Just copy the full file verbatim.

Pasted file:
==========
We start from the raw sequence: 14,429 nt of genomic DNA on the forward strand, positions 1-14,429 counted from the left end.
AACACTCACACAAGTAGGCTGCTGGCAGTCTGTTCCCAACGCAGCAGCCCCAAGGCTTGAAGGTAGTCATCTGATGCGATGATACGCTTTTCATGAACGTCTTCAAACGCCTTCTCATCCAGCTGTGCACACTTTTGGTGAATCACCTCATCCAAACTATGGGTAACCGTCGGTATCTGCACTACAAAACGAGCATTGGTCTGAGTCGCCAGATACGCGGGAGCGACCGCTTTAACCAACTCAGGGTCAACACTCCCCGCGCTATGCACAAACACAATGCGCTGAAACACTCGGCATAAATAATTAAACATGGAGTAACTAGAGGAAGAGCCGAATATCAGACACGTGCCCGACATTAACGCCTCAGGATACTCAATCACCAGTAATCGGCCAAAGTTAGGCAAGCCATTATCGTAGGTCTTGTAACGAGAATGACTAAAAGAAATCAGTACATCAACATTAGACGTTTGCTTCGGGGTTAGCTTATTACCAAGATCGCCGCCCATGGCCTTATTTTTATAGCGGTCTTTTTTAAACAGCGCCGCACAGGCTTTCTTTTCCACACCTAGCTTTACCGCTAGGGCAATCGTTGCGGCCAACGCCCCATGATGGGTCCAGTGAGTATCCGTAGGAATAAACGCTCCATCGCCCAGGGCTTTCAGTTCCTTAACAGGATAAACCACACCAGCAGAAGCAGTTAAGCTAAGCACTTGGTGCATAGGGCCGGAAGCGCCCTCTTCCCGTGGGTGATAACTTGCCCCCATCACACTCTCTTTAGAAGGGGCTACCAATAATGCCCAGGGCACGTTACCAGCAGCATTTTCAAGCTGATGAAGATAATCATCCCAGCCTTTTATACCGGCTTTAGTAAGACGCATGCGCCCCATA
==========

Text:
We start from the raw sequence: 14,429 nt of genomic DNA on the forward strand, positions 1-14,429 counted from the left end.
AACACTCACACAAGTAGGCTGCTGGCAGTCTGTTCCCAACGCAGCAGCCCCAAGGCTTGAAGGTAGTCATCTGATGCGATGATACGCTTTTCATGAACGTCTTCAAACGCCTTCTCATCCAGCTGTGCACACTTTTGGTGAATCACCTCATCCAAACTATGGGTAACCGTCGGTATCTGCACTACAAAACGAGCATTGGTCTGAGTCGCCAGATACGCGGGAGCGACCGCTTTAACCAACTCAGGGTCAACACTCCCCGCGCTATGCACAAACACAATGCGCTGAAACACTCGGCATAAATAATTAAACATGGAGTAACTAGAGGAAGAGCCGAATATCAGACACGTGCCCGACATTAACGCCTCAGGATACTCAATCACCAGTAATCGGCCAAAGTTAGGCAAGCCATTATCGTAGGTCTTGTAACGAGAATGACTAAAAGAAATCAGTACATCAACATTAGACGTTTGCTTCGGGGTTAGCTTATTACCAAGATCGCCGCCCATGGCCTTATTTTTATAGCGGTCTTTTTTAAACAGCGCCGCACAGGCTTTCTTTTCCACACCTAGCTTTACCGCTAGGGCAATCGTTGCGGCCAACGCCCCATGATGGGTCCAGTGAGTATCCGTAGGAATAAACGCTCCATCGCCCAGGGCTTTCAGTTCCTTAACAGGATAAACCACACCAGCAGAAGCAGTTAAGCTAAGCACTTGGTGCATAGGGCCGGAAGCGCCCTCTTCCCGTGGGTGATAACTTGCCCCCATCACACTCTCTTTAGAAGGGGCTACCAATAATGCCCAGGGCACGTTACCAGCAGCATTTTCAAGCTGATGAAGATAATCATCCCAGCCTTTTATACCGGCTTTAGTAAGACGCATGCGCCCCATA